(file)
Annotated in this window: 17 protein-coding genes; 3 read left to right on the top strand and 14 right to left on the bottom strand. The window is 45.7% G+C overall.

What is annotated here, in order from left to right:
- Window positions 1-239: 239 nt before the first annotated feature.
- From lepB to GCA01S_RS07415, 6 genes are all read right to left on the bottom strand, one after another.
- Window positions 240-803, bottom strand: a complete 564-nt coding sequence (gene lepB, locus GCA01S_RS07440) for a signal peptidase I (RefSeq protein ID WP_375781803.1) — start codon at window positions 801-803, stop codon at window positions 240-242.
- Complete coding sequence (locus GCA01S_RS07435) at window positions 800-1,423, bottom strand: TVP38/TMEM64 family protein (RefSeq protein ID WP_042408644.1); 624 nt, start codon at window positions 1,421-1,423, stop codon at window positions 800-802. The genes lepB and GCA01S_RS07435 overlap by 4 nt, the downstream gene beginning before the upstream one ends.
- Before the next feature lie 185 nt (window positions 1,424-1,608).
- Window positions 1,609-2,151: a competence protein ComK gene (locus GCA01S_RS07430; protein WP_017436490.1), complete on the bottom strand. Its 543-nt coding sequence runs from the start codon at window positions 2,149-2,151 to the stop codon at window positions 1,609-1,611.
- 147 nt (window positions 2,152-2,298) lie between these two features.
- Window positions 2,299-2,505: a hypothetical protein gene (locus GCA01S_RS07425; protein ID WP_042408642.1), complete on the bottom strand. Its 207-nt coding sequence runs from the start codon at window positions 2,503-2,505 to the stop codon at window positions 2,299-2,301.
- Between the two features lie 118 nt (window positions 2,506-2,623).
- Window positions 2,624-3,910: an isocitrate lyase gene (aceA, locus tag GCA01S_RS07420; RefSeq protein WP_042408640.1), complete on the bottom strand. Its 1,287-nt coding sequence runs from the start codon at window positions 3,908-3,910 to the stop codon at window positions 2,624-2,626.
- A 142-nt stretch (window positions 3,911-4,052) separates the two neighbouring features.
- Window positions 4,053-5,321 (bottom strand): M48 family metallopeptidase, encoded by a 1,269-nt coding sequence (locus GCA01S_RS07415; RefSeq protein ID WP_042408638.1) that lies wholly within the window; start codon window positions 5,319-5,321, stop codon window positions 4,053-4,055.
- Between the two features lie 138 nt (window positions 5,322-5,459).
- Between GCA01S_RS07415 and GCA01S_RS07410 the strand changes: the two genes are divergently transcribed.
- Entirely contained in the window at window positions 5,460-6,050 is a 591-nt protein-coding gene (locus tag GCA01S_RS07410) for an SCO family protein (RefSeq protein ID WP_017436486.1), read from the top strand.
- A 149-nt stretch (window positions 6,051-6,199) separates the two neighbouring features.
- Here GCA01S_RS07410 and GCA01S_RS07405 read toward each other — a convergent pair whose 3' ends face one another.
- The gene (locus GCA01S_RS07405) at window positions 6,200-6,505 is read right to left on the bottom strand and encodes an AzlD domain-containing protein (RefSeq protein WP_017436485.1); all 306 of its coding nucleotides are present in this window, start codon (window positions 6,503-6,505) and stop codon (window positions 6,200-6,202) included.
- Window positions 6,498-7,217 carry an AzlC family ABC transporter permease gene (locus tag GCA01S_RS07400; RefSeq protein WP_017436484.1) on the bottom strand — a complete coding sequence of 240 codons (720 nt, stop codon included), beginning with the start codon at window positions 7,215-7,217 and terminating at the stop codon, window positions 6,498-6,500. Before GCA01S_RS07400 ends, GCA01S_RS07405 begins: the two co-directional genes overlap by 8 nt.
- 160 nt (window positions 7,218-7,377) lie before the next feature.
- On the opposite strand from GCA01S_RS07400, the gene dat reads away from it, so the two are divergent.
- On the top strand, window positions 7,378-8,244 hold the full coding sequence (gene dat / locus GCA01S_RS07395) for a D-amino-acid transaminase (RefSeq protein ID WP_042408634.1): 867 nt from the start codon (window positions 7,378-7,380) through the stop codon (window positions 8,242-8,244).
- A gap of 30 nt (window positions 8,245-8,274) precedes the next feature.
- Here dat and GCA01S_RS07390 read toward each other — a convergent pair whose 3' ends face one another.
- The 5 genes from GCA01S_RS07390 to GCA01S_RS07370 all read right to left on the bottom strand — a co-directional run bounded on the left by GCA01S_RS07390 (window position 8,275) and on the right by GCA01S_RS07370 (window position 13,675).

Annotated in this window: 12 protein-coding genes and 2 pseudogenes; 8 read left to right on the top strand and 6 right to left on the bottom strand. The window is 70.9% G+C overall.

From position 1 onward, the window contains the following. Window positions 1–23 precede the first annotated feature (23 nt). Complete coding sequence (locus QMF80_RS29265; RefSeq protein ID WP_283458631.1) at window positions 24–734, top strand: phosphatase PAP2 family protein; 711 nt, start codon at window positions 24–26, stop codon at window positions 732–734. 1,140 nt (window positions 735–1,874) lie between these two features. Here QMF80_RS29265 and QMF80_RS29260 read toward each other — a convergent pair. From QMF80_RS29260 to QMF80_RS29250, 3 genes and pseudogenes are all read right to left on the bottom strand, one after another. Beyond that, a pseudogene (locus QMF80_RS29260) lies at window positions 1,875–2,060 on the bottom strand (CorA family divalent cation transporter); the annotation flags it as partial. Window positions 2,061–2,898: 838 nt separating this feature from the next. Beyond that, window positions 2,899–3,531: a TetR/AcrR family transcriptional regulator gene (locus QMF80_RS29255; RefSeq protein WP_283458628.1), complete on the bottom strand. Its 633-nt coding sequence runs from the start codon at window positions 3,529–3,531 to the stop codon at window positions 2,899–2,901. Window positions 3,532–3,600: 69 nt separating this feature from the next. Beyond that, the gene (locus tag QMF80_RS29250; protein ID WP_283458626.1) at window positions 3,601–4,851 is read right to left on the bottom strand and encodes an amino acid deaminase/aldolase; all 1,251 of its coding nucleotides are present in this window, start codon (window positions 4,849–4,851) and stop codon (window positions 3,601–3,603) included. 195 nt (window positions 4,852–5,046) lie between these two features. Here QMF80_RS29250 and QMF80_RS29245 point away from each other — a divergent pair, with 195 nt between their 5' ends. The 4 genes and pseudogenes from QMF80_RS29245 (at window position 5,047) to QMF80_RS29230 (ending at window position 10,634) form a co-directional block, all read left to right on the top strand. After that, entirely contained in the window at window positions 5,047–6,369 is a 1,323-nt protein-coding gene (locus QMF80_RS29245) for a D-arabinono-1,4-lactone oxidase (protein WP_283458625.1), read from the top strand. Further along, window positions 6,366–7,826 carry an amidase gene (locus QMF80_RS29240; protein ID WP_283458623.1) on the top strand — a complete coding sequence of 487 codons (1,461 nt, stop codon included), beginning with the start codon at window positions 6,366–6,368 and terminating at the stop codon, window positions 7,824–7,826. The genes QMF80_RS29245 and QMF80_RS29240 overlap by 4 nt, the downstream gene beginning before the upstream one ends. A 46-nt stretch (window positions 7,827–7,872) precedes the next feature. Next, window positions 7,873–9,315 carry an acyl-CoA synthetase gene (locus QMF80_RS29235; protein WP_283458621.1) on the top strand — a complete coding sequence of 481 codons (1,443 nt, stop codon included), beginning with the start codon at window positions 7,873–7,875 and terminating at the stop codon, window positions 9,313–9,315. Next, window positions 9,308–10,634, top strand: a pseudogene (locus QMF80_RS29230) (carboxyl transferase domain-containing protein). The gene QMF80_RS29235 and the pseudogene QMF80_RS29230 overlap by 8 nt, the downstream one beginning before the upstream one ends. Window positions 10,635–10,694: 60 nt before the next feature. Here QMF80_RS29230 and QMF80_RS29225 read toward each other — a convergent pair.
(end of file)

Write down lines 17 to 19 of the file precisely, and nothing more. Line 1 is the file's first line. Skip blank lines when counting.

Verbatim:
- Entirely contained in the window at window positions 5,460-6,050 is a 591-nt protein-coding gene (locus tag GCA01S_RS07410) for an SCO family protein (RefSeq protein ID WP_017436486.1), read from the top strand.
- A 149-nt stretch (window positions 6,051-6,199) separates the two neighbouring features.
- Here GCA01S_RS07410 and GCA01S_RS07405 read toward each other — a convergent pair whose 3' ends face one another.